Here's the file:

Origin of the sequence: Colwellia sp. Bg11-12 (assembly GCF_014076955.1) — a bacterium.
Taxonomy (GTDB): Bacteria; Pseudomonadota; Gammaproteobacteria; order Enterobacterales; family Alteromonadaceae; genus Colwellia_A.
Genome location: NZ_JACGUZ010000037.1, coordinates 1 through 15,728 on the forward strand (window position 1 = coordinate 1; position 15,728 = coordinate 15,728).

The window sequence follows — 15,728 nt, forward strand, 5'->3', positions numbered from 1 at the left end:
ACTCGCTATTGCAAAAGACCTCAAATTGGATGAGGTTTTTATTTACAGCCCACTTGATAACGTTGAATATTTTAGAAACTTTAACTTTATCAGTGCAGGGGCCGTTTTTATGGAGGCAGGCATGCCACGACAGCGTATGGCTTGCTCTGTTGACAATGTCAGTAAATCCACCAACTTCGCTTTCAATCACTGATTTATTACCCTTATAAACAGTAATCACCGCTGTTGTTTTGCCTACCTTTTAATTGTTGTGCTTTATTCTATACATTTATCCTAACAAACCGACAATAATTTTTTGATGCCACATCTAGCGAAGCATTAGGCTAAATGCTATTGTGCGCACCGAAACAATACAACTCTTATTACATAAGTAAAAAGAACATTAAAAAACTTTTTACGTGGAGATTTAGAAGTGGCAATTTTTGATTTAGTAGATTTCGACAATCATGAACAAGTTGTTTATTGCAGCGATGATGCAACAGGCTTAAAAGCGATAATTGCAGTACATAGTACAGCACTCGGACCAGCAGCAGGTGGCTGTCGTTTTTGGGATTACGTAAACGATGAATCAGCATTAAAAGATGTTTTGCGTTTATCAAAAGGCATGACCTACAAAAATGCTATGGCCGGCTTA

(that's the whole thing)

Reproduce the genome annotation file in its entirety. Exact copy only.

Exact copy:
Origin of the sequence: Colwellia sp. Bg11-12 (assembly GCF_014076955.1) — a bacterium.
Taxonomy (GTDB): Bacteria; Pseudomonadota; Gammaproteobacteria; order Enterobacterales; family Alteromonadaceae; genus Colwellia_A.
Genome location: NZ_JACGUZ010000037.1, coordinates 1 through 15,728 on the forward strand (window position 1 = coordinate 1; position 15,728 = coordinate 15,728).

The window sequence follows — 15,728 nt, forward strand, 5'->3', positions numbered from 1 at the left end:
ACTCGCTATTGCAAAAGACCTCAAATTGGATGAGGTTTTTATTTACAGCCCACTTGATAACGTTGAATATTTTAGAAACTTTAACTTTATCAGTGCAGGGGCCGTTTTTATGGAGGCAGGCATGCCACGACAGCGTATGGCTTGCTCTGTTGACAATGTCAGTAAATCCACCAACTTCGCTTTCAATCACTGATTTATTACCCTTATAAACAGTAATCACCGCTGTTGTTTTGCCTACCTTTTAATTGTTGTGCTTTATTCTATACATTTATCCTAACAAACCGACAATAATTTTTTGATGCCACATCTAGCGAAGCATTAGGCTAAATGCTATTGTGCGCACCGAAACAATACAACTCTTATTACATAAGTAAAAAGAACATTAAAAAACTTTTTACGTGGAGATTTAGAAGTGGCAATTTTTGATTTAGTAGATTTCGACAATCATGAACAAGTTGTTTATTGCAGCGATGATGCAACAGGCTTAAAAGCGATAATTGCAGTACATAGTACAGCACTCGGACCAGCAGCAGGTGGCTGTCGTTTTTGGGATTACGTAAACGATGAATCAGCATTAAAAGATGTTTTGCGTTTATCAAAAGGCATGACCTACAAAAATGCTATGGCCGGCTTA